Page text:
Here is my situation. I have been in US for over eight yeas now. Came to the country legally on F1 student visa. Last december (2008) was the last time I was in school…got married to us citizen in january of 09 and applied for adjustment of status in may of 2009. USCIS received my application a week later and 10 days later I received all receipts from them. About 10 days later I got call from ICE to come in their office. I went there and they told me that I am out of status since end of december 2008 and they put me into proceedings. I am wondering why they did this after I have applied for AOS??? They also told me to bring in my marriage license, my taxes, and my passport. My spouse was also with me. in september of 2009 I have appeared in front of immigration judge and he granted me an extension until end of january 2010. Right after court I’ve received notice to come for I130 interview to USCIS office in october. Last week I’ve got notice from USCIS saying that they can’t process my I485, and just a couple days ago my I130 interview was cancelled. As far as I was told the entire case is moved to the immigration court and I have to reapply through this institution although immigration judge can not approved my I130. In the same time he can not approve I485 either without I30 being approved. USCIS has moved my case to their local office. My lawyer says that is just matter of time and that we have to be patient. Isn’t US Immigration law to waive any unlawful presence if married to US citizen (immediate relative)???? If this is a legit US immigration law how come something like this could possibly happened???

    Thank You, we really appreciate your time and effort.

    Like

    • Lisa, I simply do not have the time on this blog to analyze your individual immigration situation for free, especially since you have a lawyer representing you currently. Why not be up front and say you want a second opinion from me? Besides, I cannot treat you with the same standard of care as when you’re my client. Read my policy on this blog. I can only answer here very simple questions in order to clarify topics covered in my blog articles. If you want your situation carefully looked at and have a professional opinion, you’d need to retain me for a consultation. Call my office at 310.289.2155.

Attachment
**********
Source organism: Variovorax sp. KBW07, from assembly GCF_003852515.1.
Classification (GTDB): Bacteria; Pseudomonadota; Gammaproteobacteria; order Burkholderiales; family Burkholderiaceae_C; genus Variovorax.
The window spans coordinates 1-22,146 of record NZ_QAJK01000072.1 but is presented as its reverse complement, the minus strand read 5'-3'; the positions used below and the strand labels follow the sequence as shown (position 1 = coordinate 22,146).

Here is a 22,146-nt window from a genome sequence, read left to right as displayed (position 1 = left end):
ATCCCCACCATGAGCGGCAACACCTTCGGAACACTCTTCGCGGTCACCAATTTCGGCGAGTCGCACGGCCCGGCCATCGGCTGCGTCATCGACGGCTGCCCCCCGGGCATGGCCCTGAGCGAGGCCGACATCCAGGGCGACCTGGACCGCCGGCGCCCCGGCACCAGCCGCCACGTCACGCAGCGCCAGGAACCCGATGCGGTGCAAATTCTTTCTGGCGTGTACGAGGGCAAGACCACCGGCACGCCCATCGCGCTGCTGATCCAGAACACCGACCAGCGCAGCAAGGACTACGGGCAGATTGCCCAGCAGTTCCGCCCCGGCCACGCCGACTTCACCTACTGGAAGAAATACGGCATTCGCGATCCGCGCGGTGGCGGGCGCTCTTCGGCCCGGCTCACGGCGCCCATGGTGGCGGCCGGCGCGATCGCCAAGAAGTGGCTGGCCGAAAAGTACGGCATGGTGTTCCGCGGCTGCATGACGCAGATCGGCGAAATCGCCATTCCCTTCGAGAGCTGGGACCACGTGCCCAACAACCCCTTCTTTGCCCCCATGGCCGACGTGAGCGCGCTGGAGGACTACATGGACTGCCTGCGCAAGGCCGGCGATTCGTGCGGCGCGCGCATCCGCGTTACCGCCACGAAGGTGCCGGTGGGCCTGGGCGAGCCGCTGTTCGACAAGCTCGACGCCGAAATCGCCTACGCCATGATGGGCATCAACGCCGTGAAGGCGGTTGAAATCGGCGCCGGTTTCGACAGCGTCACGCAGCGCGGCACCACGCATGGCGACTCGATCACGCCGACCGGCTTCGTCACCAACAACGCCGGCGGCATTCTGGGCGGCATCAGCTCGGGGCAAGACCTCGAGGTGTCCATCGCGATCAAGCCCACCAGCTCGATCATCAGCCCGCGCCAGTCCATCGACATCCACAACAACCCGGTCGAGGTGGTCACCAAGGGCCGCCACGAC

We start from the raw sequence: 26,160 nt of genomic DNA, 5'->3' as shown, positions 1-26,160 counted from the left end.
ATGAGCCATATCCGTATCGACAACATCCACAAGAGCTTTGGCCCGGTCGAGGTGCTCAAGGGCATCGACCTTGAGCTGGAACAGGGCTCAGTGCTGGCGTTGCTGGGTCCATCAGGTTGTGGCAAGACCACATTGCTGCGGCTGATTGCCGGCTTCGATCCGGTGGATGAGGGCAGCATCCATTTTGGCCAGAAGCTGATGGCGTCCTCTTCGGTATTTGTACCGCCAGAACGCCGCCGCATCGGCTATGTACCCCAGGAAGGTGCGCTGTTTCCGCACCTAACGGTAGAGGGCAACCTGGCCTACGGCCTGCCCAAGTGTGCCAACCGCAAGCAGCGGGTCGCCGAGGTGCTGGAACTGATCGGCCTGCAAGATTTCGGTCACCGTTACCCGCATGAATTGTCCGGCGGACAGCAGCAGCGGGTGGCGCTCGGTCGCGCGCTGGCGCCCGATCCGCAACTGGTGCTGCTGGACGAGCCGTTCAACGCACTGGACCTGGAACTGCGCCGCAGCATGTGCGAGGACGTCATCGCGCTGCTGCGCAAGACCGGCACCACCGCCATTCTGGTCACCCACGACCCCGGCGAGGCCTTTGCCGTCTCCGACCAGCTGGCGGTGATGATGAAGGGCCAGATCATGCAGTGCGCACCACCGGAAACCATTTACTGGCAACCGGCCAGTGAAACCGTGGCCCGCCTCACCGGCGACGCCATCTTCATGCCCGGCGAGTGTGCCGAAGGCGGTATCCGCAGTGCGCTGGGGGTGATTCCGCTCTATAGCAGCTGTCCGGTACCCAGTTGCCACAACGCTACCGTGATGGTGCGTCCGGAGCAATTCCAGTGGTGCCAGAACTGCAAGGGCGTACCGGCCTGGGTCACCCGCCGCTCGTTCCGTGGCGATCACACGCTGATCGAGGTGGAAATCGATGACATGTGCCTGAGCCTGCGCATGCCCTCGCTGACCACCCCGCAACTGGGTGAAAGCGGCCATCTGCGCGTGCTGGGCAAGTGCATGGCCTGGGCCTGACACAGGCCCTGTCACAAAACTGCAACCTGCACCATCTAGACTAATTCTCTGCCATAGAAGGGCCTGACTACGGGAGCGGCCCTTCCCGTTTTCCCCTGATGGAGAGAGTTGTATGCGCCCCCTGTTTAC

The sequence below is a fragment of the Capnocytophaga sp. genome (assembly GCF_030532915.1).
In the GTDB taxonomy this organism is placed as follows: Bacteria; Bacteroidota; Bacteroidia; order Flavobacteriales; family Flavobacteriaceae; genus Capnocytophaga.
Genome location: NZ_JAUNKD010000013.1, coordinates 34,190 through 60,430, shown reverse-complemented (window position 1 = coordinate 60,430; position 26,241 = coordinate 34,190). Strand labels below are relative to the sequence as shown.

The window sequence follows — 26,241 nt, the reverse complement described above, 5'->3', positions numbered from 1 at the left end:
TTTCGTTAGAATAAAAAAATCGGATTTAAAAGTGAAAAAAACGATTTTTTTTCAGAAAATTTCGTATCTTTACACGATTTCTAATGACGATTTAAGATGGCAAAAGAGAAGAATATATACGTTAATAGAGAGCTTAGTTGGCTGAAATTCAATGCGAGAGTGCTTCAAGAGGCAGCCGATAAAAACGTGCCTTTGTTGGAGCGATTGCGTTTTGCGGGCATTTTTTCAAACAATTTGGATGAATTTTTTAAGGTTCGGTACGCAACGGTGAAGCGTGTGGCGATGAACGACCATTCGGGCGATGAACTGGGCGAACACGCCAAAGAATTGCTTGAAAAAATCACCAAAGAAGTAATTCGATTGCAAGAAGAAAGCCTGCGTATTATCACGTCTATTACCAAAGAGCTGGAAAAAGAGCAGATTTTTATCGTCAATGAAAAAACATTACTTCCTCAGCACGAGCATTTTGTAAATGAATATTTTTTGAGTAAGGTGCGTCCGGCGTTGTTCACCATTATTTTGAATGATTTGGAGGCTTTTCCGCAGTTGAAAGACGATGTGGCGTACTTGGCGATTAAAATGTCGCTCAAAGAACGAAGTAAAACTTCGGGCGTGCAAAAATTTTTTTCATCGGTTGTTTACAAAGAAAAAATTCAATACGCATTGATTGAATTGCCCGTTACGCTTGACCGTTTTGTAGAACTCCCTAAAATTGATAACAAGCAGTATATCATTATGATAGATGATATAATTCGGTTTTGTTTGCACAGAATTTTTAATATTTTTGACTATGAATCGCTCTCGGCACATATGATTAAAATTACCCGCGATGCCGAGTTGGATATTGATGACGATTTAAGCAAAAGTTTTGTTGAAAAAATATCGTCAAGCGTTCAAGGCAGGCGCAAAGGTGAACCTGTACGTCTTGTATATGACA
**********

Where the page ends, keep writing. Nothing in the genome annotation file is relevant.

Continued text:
Guru Larry

      Like

  38. Hello!!
    I really like the way you answer every question straight to the point. Thank you for doing such a great job. My boyfriend and I just got married, and he is an american citizen; i entered the US with an H2B visa and it expired today and we want to start the process.. I would like to know if you have any offices in southwest florida (naples)?

    Like

    • Thank you, Susan. Yes, I answer things straight to the point, I guess, because that’s just the way my mind works. I could help you and your boyfriend even though I do not have an office in Florida. However, the process is exactly the same with immigration law all over the U.S. so I could still represent you with the paperwork in the USCIS office in Tampa or Miami. Please call my office at 310.289.2155 or email at Lawyer@GuruImmigration.com for more info.

      Guru Larry

      Like

  39. to deep in it to win it ? Says:

    Hi,
    First of all great blog 🙂

    Now on to the matter at hand. I have entered USA december 2007 on student visa, unfortunately I got robbed and I didn’t have money to pay for second semester and I was on the dean’s list. Since then, on October 27th 2008 my visa status had been revoked. Fastforward to February 2009, I got caught and held by DHS and I got released 6days after because my mom’s godmother guaranteed for me. I appeared when I was supposed to and I got letter to appear at court hearing on May 14th unfortunately money problems and the fact that my mom’s godmother didn’t want to give me a lift to the courthouse which is one hour drive away I failed to appear. Two days later I got a letter saying that I have to leave and I have 180days to appeal. Since then I tried to find some proof of why I didn’t appear and unfortunately only exceptional things could help me, like illness and death in family. So, in the meantime I met this girl and I really love her but obviously she is US citizen and marrying her would solve my problem or would it? The thing is I am currently classified as fugitive. So, my question is what can I do, should I marry her and change my status that way, will that require me to go back to my home country or what?

    Thank You for help either way 🙂

    Like

    • I could be wrong but I sense that you don’t realize how serious your situation is: you have been ordered removed from the United States (deported is an obsolete term) for failure to show up to court. You did your own research and so could see that there was no legitimate excuse for not showing up to court because you couldn’t get a ride! A marriage will not help you when there’s a removal order on your records. You might have a chance to reapply through a wife, but only after 10 years of being outside the U.S. Otherwise, staying here just means you have a removal order against you and could be taken into custody at any time by ICE and put on a plane in order to execute the removal order against you.